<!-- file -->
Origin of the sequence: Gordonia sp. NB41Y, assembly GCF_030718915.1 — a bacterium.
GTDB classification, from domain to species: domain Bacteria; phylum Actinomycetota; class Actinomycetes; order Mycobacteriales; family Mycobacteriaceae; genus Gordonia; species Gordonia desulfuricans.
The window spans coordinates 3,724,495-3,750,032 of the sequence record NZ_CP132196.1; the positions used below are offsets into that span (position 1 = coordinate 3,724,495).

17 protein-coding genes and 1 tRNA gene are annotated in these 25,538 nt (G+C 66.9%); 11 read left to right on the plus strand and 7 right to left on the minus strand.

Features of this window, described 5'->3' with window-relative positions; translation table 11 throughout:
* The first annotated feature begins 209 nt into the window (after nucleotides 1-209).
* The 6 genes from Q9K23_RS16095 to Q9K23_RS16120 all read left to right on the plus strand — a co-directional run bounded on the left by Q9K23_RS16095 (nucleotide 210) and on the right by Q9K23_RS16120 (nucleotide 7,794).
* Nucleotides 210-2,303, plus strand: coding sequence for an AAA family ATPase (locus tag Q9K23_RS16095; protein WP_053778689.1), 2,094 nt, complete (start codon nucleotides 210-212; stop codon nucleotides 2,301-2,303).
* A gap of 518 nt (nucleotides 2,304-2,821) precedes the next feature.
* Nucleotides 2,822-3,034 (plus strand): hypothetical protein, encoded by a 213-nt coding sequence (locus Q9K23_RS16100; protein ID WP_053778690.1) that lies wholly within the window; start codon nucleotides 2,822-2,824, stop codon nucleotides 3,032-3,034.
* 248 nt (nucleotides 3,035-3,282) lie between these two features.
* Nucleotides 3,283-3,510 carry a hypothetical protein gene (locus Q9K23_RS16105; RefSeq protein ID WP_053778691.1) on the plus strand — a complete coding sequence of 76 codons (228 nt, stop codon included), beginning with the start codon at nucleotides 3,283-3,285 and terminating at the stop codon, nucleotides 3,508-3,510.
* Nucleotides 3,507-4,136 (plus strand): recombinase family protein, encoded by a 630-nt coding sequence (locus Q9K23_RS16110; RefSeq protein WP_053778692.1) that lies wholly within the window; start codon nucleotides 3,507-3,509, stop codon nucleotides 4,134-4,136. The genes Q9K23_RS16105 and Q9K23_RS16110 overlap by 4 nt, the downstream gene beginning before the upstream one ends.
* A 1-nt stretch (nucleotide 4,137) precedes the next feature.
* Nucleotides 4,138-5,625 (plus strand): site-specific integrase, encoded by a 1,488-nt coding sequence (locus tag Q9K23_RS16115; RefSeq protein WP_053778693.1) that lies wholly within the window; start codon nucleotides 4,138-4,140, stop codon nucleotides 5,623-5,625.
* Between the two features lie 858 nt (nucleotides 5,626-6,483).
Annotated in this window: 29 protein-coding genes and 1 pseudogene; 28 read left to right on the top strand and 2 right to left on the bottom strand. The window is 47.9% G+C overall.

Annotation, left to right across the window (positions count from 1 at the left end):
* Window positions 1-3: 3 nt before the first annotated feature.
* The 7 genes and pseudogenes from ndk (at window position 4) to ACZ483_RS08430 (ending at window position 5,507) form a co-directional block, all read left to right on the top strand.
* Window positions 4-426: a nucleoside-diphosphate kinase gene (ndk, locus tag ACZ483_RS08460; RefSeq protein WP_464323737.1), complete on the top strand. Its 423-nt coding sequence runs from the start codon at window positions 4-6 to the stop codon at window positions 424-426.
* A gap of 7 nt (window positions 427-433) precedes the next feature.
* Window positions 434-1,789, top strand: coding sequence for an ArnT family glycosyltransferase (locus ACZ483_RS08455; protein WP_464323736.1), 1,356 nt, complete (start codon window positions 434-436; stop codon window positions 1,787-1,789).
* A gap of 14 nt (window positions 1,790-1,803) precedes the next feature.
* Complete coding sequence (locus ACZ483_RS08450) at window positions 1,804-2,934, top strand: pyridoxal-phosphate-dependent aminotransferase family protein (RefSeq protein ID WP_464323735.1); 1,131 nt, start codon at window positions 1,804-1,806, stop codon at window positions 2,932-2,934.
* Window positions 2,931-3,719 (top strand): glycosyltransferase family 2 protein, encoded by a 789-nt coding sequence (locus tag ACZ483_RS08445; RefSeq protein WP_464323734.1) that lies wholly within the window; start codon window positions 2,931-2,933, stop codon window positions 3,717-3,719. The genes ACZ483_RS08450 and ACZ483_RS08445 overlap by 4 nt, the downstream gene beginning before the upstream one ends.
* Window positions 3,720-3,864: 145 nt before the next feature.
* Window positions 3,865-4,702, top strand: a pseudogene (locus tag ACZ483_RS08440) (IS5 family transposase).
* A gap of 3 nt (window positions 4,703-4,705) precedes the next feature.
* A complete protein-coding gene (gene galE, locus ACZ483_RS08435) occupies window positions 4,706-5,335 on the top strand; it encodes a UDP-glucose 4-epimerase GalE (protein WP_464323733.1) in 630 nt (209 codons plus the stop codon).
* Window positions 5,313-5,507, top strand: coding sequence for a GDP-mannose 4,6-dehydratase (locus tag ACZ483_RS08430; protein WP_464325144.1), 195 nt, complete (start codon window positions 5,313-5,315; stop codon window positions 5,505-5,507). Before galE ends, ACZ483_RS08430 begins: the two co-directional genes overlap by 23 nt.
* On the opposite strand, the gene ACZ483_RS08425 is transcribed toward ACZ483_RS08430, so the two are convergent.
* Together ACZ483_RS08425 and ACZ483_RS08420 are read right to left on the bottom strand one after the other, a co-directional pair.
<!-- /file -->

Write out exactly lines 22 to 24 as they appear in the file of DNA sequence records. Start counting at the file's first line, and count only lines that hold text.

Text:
* A gap of 7 nt (window positions 427-433) precedes the next feature.
* Window positions 434-1,789, top strand: coding sequence for an ArnT family glycosyltransferase (locus ACZ483_RS08455; protein WP_464323736.1), 1,356 nt, complete (start codon window positions 434-436; stop codon window positions 1,787-1,789).
* A gap of 14 nt (window positions 1,790-1,803) precedes the next feature.